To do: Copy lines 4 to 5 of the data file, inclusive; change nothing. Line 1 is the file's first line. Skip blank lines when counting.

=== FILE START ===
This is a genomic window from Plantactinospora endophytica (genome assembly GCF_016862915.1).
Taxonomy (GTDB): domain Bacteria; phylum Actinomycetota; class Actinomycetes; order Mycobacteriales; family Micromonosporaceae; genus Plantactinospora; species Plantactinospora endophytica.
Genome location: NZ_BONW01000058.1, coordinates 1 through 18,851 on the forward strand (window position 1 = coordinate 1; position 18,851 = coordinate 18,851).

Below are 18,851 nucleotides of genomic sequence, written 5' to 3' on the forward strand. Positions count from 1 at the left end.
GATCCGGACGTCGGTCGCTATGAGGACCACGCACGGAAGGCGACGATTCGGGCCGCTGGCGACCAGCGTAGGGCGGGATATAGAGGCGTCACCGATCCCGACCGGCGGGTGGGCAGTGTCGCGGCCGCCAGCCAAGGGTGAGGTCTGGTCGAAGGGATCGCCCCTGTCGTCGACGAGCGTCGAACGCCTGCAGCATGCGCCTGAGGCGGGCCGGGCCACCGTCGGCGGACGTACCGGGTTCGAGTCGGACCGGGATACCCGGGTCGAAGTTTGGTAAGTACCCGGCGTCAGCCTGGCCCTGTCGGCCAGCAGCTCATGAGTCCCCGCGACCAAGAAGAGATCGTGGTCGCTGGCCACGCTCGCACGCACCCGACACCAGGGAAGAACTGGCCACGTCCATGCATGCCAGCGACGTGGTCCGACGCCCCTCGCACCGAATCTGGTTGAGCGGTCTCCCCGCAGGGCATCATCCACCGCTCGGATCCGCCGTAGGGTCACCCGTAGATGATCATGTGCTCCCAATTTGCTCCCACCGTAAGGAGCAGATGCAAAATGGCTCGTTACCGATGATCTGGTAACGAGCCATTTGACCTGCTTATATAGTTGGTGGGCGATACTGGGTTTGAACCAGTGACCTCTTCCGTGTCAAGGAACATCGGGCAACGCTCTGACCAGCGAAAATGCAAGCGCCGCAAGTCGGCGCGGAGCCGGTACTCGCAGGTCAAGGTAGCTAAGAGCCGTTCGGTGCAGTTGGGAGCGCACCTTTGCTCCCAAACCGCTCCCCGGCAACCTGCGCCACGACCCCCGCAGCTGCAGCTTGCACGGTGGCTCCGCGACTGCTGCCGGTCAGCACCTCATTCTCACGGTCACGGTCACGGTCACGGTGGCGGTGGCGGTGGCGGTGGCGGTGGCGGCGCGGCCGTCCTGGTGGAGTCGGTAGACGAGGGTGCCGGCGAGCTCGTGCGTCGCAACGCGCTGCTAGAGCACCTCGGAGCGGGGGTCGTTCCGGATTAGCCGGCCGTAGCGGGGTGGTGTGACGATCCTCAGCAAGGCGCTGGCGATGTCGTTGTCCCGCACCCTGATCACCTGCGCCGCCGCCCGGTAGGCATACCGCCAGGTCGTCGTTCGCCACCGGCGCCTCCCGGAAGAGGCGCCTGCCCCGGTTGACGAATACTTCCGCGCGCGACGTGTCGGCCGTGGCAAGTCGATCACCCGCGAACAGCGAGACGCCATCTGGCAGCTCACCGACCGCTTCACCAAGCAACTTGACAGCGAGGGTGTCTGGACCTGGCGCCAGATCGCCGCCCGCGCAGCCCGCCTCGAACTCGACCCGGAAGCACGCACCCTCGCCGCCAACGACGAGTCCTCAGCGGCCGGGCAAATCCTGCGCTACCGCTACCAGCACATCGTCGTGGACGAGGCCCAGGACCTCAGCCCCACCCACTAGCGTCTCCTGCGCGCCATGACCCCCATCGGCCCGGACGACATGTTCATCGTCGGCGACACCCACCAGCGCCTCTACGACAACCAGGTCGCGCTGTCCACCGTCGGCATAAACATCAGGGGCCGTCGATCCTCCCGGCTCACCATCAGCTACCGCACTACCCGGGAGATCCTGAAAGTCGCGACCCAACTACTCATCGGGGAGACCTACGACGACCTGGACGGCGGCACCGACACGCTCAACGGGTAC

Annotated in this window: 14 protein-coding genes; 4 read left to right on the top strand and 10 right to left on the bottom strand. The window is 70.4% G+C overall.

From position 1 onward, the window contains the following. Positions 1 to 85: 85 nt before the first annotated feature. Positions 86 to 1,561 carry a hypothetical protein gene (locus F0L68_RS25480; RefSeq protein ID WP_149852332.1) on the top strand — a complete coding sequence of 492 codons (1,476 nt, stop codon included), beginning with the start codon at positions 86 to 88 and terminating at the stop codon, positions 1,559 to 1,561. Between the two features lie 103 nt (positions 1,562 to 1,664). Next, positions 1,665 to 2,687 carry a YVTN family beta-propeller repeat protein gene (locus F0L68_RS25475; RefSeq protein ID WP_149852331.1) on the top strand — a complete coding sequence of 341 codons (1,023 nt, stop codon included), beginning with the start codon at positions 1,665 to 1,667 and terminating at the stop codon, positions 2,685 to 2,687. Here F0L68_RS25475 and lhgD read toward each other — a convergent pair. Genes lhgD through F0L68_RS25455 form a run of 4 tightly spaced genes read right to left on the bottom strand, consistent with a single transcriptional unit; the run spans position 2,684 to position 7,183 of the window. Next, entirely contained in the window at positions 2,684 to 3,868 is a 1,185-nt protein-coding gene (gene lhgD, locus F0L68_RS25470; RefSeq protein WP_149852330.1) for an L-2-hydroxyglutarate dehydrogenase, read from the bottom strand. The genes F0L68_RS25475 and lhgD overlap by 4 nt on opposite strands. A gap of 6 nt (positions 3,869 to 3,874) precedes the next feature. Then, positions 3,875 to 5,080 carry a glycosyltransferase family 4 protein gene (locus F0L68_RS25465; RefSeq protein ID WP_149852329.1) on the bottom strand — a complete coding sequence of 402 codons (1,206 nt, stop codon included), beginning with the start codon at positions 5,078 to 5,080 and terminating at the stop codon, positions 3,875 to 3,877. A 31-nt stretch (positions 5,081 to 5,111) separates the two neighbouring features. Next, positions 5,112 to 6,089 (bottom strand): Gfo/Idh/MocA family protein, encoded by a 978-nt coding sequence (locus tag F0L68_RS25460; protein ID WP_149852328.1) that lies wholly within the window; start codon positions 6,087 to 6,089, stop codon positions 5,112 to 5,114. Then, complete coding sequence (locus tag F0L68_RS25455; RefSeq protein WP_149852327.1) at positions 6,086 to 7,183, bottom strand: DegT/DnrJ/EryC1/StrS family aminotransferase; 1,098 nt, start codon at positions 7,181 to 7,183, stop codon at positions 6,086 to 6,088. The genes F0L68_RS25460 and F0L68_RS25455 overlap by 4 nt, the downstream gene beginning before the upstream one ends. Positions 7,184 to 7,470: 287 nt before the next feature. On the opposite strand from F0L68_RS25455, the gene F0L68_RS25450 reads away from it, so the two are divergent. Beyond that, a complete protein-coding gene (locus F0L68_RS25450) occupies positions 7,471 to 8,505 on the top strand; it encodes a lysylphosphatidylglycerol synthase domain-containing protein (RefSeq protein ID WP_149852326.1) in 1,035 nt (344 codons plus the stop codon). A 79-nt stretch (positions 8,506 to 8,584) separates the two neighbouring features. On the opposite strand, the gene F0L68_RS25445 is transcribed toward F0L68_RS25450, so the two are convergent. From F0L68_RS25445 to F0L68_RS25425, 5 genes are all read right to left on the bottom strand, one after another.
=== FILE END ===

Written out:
Below are 18,851 nucleotides of genomic sequence, written 5' to 3' on the forward strand. Positions count from 1 at the left end.
GATCCGGACGTCGGTCGCTATGAGGACCACGCACGGAAGGCGACGATTCGGGCCGCTGGCGACCAGCGTAGGGCGGGATATAGAGGCGTCACCGATCCCGACCGGCGGGTGGGCAGTGTCGCGGCCGCCAGCCAAGGGTGAGGTCTGGTCGAAGGGATCGCCCCTGTCGTCGACGAGCGTCGAACGCCTGCAGCATGCGCCTGAGGCGGGCCGGGCCACCGTCGGCGGACGTACCGGGTTCGAGTCGGACCGGGATACCCGGGTCGAAGTTTGGTAAGTACCCGGCGTCAGCCTGGCCCTGTCGGCCAGCAGCTCATGAGTCCCCGCGACCAAGAAGAGATCGTGGTCGCTGGCCACGCTCGCACGCACCCGACACCAGGGAAGAACTGGCCACGTCCATGCATGCCAGCGACGTGGTCCGACGCCCCTCGCACCGAATCTGGTTGAGCGGTCTCCCCGCAGGGCATCATCCACCGCTCGGATCCGCCGTAGGGTCACCCGTAGATGATCATGTGCTCCCAATTTGCTCCCACCGTAAGGAGCAGATGCAAAATGGCTCGTTACCGATGATCTGGTAACGAGCCATTTGACCTGCTTATATAGTTGGTGGGCGATACTGGGTTTGAACCAGTGACCTCTTCCGTGTCAAGGAACATCGGGCAACGCTCTGACCAGCGAAAATGCAAGCGCCGCAAGTCGGCGCGGAGCCGGTACTCGCAGGTCAAGGTAGCTAAGAGCCGTTCGGTGCAGTTGGGAGCGCACCTTTGCTCCCAAACCGCTCCCCGGCAACCTGCGCCACGACCCCCGCAGCTGCAGCTTGCACGGTGGCTCCGCGACTGCTGCCGGTCAGCACCTCATTCTCACGGTCACGGTCACGGTCACGGTGGCGGTGGCGGTGGCGGTGGCGGTGGCGGCGCGGCCGTCCTGGTGGAGTCGGTAGACGAGGGTGCCGGCGAGCTCGTGCGTCGCAACGCGCTGCTAGAGCACCTCGGAGCGGGGGTCGTTCCGGATTAGCCGGCCGTAGCGGGGTGGTGTGACGATCCTCAGCAAGGCGCTGGCGATGTCGTTGTCCCGCACCCTGATCACCTGCGCCGCCGCCCGGTAGGCATACCGCCAGGTCGTCGTTCGCCACCGGCGCCTCCCGGAAGAGGCGCCTGCCCCGGTTGACGAATACTTCCGCGCGCGACGTGTCGGCCGTGGCAAGTCGATCACCCGCGAACAGCGAGACGCCATCTGGCAGCTCACCGACCGCTTCACCAAGCAACTTGACAGCGAGGGTGTCTGGACCTGGCGCCAGATCGCCGCCCGCGCAGCCCGCCTCGAACTCGACCCGGAAGCACGCACCCTCGCCGCCAACGACGAGTCCTCAGCGGCCGGGCAAATCCTGCGCTACCGCTACCAGCACATCGTCGTGGACGAGGCCCAGGACCTCAGCCCCACCCACTAGCGTCTCCTGCGCGCCATGACCCCCATCGGCCCGGACGACATGTTCATCGTCGGCGACACCCACCAGCGCCTCTACGACAACCAGGTCGCGCTGTCCACCGTCGGCATAAACATCAGGGGCCGTCGATCCTCCCGGCTCACCATCAGCTACCGCACTACCCGGGAGATCCTGAAAGTCGCGACCCAACTACTCATCGGGGAGACCTACGACGACCTGGACGGCGGCACCGACACGCTCAACGGGTAC